Cobbler’s Bones



    Hirth & Krause, Dealers in…Leather and Findings. Shoe Store Supplies, etc. Grand Rapids, MI: 1890.( p. 46) 

Kevin Driedger , who writes the interesting Library Preservation blog, posted a useful comment a couple of months ago, wondering if I was making an erroneous assumption about how a Turkish bone was used.  I guessed it was used for marking.  Lately while reading a old supply catalogue for the shoemakers I realized it that shoemakers have two distinct types of bones, termed scratch bones and slick bones.  Now I’m convinced that the Turkish cobbler’s bone I wrote about is a scratch bone.  Turkish shoemakers now make European style shoes, not Ottoman.

Judging from the catalog descriptions, it seems the scratch bones (similar to a scratch awl?) were used for marking, and slick bone was used for burnishing or smoothing.  I wonder if the right angles on the left end were also used to scratch a line?  This shape, seems to have served as the template for the most common shape that bookbinders use, with one flat and one rounded or pointed end.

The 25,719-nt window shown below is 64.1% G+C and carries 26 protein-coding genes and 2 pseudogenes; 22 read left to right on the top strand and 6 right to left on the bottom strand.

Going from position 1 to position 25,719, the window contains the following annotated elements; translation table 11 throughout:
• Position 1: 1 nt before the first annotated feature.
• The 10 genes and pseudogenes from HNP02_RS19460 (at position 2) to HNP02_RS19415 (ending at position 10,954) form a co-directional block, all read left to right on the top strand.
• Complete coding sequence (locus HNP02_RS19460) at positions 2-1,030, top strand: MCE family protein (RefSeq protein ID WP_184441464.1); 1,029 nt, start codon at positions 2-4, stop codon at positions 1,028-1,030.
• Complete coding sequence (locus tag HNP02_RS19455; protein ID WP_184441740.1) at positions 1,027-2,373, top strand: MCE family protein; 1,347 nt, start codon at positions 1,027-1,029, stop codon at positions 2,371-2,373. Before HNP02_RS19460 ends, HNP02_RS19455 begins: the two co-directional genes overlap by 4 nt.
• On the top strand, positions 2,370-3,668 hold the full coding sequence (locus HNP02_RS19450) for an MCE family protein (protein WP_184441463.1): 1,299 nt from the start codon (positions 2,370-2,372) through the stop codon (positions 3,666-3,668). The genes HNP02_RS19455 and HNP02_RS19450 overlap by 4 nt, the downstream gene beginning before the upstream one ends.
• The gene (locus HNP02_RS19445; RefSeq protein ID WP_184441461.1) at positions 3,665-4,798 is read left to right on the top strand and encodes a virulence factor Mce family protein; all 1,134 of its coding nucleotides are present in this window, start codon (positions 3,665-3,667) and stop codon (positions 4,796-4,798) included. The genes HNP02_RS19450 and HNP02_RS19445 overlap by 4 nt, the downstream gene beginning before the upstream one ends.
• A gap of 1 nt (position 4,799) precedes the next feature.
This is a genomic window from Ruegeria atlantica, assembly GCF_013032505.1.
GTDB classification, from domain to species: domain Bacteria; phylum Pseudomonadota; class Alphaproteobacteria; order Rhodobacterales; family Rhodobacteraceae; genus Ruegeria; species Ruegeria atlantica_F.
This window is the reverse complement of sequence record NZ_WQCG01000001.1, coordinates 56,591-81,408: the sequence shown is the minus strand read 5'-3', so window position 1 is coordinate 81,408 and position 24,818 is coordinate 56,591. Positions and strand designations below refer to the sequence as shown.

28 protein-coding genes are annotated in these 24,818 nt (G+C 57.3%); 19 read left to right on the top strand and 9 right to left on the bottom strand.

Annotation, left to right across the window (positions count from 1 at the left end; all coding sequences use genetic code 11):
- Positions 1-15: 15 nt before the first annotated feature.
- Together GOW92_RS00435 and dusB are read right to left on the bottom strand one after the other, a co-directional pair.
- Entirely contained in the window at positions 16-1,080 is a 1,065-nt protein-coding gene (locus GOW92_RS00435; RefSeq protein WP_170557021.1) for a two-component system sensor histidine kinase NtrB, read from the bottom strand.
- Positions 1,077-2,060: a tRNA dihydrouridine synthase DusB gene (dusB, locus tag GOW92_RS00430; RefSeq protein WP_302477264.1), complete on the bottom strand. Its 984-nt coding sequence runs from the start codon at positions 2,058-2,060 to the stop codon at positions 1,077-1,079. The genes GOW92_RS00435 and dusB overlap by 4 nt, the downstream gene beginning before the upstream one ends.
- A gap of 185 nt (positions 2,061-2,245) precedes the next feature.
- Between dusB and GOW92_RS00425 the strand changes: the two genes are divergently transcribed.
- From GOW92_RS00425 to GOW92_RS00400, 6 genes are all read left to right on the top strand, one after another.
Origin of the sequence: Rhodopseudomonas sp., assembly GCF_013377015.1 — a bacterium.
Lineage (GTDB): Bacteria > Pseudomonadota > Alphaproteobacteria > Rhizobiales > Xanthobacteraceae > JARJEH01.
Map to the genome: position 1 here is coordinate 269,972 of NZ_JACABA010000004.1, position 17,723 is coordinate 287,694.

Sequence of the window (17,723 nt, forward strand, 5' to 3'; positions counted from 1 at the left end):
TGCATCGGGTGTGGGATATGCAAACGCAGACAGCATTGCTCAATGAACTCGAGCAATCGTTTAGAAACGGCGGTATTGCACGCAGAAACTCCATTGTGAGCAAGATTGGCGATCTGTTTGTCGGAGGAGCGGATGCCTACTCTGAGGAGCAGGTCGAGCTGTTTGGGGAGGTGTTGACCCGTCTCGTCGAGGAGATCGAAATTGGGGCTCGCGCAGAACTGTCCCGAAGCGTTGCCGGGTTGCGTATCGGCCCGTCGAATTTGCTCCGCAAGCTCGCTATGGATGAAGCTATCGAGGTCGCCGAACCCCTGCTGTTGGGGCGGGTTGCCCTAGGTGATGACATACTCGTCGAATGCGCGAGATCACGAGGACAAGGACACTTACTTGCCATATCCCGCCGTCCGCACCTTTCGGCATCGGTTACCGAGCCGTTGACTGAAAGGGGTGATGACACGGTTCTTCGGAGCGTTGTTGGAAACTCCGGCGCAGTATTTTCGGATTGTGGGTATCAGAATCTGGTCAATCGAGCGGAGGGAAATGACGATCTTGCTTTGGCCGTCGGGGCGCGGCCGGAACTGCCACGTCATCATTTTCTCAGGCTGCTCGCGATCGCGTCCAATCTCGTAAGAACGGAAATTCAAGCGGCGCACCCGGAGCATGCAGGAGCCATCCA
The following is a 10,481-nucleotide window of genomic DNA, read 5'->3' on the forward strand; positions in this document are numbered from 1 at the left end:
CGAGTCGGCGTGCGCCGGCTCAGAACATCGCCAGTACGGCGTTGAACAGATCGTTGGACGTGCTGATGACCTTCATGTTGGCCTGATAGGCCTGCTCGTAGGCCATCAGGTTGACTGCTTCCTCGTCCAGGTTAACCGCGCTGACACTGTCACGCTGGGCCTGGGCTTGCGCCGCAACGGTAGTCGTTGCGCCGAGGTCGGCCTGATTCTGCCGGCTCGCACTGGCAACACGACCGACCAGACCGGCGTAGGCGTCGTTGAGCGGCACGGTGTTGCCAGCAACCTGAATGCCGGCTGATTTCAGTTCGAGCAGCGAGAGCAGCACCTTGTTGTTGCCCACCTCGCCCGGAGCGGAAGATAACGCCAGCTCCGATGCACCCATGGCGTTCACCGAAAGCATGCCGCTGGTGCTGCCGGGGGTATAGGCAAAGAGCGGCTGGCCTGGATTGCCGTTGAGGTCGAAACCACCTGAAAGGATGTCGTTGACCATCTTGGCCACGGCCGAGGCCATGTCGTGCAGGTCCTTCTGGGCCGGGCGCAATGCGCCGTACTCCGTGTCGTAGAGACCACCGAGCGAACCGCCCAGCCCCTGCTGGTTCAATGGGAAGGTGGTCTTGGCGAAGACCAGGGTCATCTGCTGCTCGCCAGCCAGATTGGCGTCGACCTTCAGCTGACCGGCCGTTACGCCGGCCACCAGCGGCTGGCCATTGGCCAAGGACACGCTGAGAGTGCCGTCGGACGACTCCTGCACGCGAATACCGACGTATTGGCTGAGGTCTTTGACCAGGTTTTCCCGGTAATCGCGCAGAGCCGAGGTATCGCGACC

Below is a slick bone that I purchased with some other shoemakers tools.  It is thicker than most of the cow bone folders that are commercially available to now, and has a pleasing natural shape.  The facets of the somewhat crude shape are highly burnished, suggesting it was used with a far amount of force or speed, the accumulation of glue residue and deep scratches give it a gorgeous patina from use.


2 Replies to “Cobbler’s Bones”

  1. Maybe more than just two types: the shoemaker’s kit of tools was traditionally called “St. Hugh’s bones,” after one of the patron saints of shoemakers. The story is that on the eve of his martyrdom St. Hugh had nothing to leave, so he left his bones for other shoemakers to make tools of. I once took a workshop on making miscellaneous small tools (folders, knives, paste scrapers, etc) where some of the very divers raw materials available for people to play with included several human ribs, but I think no-one used them (too thin-walled and too strongly curved, is what I thought).

  2. True enough. I wonder how long it will take for bookbinders to develop a specialized vocabulary for the various types of bone folders we use – folding, slitting paper, forming headcaps, turning in, etc….

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